There is an order of Buddhist monks in Japan whose practice is running. They are called the marathon monks of Mount Hiei. They begin running at one-thirty a.m. and run from eighteen to twenty-five miles per night, covering several of Mount Hiei's most treacherous slopes. Because of the high altitude, Mount Hiei has long cold winters, and part of the mountain is called the Slope of Instant Sobriety; because it is so cold, it penetrates any kind of illusion or intoxiation. The monks run all year round. They do not adjust their running schedule to the snow, wind or ice. They wear white robes when they run, rather than the traditional Buddhist black. White is the color of death: There is always a chance of dying on the way. In fact, when they run they carry with them a sheathed knife and a rope to remind them to take their life by disembowelment or hanging if they fail to complete their route.
After monks complete a thousand-day mountain marathon within seven years, they go on a nine-day fast without food, water or sleep. At the end of nine days, they are at the edge of death. Completely emptied, they become extremely sensitive. "They can hear ashes fall from the incense sticks...and they can smell food prepared miles away." Their sight is vivid and clear, and after the fast they come back into life radiant with a vision of ultimate experience.
...Why do the marathon monks go to such extremes? They want to wake up. That's how thick we human beings are. We are lazy, content in our discontent, sloppy and asleep. To wake up takes the total effort that a marathon monk can exert. I told my class on the last day of the four-week seminar, "Well, you have two choices: Mount Hiei or writing. Which one will you choose? Believe me, if you take on writing, it is as hard as being a marathon monk."
Excerpted from the introduction, Long Quiet Highway: Waking Up in America by Natalie Goldberg
That quote is from one of my favorite books, a book that lives in my private exalted mental category where I consider a book to be a friend. I remember when I first read that tale of the marathon monks and something inside me gave a dull tug and also a shiver of recognition and excitement. But I was a voyeur, just a reader. I had never put pen to page or fingers to a keyboard.
Wannabe writer. Someday I'll write something. When I have something to write about.
I took one of Natalie Goldberg's workshops when she was a guest lecturer at Spirit Rock in Woodacre, in Marin County. I had read Writing Down the Bones, and I was struck by the author's brutal honesty and bravery. She just wrote. She did it no matter what mood she was in, whether or not she had a topic. It was a practice, a promise. It never occurred to me to feel that devotion about anything, but to me, if it was to be something, writing seemed to make a lot of sense.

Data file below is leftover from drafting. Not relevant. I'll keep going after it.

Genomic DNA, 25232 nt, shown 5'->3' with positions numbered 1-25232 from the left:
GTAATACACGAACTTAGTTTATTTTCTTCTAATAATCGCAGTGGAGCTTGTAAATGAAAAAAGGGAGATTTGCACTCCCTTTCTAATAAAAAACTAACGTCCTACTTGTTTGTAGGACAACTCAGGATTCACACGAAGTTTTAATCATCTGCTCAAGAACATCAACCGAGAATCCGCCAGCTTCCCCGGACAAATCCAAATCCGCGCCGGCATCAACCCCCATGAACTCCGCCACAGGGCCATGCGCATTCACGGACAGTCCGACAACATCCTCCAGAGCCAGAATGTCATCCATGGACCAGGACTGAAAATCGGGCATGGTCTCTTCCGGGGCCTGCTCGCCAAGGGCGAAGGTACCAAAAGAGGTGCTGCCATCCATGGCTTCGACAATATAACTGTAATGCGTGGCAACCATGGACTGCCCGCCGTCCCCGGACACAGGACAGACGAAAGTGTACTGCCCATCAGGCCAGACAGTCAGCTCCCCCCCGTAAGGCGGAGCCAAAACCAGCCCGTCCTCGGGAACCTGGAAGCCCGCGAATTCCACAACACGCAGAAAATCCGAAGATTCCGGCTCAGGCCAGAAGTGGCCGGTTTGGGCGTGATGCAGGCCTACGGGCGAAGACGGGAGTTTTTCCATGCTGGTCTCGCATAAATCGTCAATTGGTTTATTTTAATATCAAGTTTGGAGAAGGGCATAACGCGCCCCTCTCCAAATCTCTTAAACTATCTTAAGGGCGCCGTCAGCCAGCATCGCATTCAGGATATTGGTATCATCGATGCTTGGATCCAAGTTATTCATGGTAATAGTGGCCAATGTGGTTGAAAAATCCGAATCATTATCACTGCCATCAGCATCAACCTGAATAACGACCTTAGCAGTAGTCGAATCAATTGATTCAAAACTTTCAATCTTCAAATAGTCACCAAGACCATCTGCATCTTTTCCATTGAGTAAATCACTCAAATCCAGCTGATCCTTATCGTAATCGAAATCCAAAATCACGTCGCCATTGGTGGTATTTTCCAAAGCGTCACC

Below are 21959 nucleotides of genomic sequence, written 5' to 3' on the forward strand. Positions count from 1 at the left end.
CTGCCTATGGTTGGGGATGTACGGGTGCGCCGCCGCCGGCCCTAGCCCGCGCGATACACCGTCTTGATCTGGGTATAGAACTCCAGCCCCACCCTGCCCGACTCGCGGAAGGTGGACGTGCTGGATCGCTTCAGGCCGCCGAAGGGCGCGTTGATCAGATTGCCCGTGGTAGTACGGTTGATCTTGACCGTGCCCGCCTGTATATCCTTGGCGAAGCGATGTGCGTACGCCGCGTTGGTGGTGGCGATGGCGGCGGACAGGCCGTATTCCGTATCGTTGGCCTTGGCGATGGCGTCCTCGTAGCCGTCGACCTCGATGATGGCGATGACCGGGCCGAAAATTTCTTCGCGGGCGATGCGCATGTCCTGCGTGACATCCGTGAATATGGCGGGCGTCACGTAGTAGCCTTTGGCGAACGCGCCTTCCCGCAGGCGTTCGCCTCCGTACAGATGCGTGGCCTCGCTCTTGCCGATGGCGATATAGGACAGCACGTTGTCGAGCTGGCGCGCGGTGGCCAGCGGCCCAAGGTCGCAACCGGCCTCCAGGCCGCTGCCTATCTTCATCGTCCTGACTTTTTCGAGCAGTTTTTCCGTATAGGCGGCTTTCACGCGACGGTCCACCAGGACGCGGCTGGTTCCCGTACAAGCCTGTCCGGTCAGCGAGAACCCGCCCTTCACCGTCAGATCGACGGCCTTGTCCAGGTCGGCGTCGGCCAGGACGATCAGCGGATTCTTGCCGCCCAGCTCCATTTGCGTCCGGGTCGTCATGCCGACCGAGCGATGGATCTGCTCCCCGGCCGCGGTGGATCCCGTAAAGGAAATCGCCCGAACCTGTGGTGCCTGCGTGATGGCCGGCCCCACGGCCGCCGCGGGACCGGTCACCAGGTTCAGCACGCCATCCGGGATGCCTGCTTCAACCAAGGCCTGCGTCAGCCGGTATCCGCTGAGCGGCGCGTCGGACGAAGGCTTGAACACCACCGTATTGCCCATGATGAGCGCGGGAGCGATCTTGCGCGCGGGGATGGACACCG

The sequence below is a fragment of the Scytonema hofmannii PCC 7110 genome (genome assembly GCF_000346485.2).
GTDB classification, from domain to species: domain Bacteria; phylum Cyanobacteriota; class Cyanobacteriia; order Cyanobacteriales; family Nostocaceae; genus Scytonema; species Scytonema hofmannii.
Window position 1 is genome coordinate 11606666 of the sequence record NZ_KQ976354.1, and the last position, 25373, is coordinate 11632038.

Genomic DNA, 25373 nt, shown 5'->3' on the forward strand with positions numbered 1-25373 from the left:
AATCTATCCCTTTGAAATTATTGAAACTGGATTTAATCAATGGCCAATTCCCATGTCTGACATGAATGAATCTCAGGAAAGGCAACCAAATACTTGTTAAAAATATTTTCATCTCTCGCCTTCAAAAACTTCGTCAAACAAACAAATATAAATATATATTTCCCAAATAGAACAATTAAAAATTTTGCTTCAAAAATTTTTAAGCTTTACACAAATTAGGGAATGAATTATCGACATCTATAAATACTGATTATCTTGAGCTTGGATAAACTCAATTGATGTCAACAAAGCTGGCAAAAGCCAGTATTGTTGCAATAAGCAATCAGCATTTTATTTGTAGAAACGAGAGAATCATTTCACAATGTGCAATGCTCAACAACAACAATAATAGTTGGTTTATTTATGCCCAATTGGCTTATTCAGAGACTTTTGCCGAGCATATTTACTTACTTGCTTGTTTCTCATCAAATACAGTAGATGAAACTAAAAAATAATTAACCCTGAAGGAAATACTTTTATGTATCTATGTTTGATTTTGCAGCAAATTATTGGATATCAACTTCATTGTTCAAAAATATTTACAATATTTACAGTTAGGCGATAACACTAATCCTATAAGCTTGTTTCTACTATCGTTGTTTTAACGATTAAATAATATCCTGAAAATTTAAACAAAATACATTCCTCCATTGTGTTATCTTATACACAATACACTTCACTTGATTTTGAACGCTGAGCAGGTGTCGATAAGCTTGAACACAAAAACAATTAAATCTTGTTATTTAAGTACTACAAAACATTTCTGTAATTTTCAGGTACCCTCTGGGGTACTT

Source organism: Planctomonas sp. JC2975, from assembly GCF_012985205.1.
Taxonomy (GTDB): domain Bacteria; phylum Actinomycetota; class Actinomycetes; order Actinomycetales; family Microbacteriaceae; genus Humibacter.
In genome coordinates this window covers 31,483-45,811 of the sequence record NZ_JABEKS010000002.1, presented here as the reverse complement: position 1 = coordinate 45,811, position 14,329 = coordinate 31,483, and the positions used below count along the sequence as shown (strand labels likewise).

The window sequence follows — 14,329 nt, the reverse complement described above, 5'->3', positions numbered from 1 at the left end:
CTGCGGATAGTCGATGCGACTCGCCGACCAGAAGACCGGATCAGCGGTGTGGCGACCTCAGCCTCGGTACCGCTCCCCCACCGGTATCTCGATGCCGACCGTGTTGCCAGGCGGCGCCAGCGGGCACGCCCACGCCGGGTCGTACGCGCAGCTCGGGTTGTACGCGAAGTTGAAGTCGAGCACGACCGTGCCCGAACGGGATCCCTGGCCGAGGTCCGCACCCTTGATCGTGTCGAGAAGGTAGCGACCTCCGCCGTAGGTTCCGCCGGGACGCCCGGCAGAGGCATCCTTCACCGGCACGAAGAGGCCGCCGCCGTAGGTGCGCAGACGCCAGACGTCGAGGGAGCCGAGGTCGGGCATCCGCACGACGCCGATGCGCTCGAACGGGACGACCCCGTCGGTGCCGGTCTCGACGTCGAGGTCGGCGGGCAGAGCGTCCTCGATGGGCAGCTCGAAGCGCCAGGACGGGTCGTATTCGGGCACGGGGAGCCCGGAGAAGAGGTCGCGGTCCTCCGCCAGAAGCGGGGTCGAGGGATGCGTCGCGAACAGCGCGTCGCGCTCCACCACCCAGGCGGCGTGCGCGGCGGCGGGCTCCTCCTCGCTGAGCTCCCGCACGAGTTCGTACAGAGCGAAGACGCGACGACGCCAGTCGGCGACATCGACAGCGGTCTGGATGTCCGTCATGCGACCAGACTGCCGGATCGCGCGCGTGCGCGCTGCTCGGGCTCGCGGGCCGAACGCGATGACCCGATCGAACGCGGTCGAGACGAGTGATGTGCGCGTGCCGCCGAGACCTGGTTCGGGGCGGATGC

And still I didn't write.
It's hard to say I'm a writer. I haven't been published. I haven't any expertise in a given field of study that I could be writing about. I don't have anything uniquely profound to say. But still I want to write, no matter what trappings of writingdom I haven't acquired yet.
It's primordial. A compulsion. A craving.
Once I finally let the genie out of the bottle, I haven't been able to put him back in. Not that I want to.
From the time I was a little girl , I steadily developed a fascination with the mechanics of writing: the old Royal manual typewriter that smelled of dust and hurt my fingers to press the keys hard enough just to mark the paper. The fragile onion skin. A fountain pen (how many kids in elementary school wrote with a fountain pen? I did.) Putting lead in a mechanical pencil. The shininess of lead on lined notebook paper. Pink eraser crumbs and how erasers smell when you rub them.
When I got older, I chose a major in college that would really let me dive into the mechanics of putting words on paper. I learned how to use French curves and scales to design a single letter (the old art of creating a font has nothing to do with computers, but everything to do with geometry and positive and negative space), how to measure in picas and points, how to cut rubylith, how to burn a printing plate, how to set up and run an offset press. I also had a box full of more expensive toys--every size of Koh-I-Noor Rapidograph pen, India ink, crow quill pens, engineering scales and protractors and compasses.
But still, I put no words on paper. I knew how they got there, in principle.
And still even later, when the nuts and bolts of putting ink on substrate lost some fascination for me (although I will never be cured completely), I became the writer's doctor. First a proofreader, then an editor. I niggled over minutiae. The Chicago Manual of Style was my bible, and I fought tooth and nail for serial commas and em-dashes. I became passionate about Garamond (yes, I am very old-fashioned in some things). I used a red pen, or a green or purple one to comment in the margins when I didn't want to crush sensitive egos.
And writing seemed farther away than it had ever been. I couldn't even fathom that I would ever write a sentence that I wanted to read, let alone share it with anyone else.
So many years later I have finally come to the place I meant to start. At the beginning, it feels like.
It may only be a blog, but finally, finally I write. Sometimes it's all fluff and crap, and sometimes I think hey, maybe I'm onto something here. And it's all exactly as great and hard and fun and boring and everything I thought it might be.
Below are a few wonderful quotes and images I've found about writing, trying to capture the essence of something that's hard to pin down. I hope you like them too.
Post inspired by a question from my sweet friend Relyn.
All beautiful images from flickr: typewriter, erasers, pens, nib, keyboard, metal type, notebook.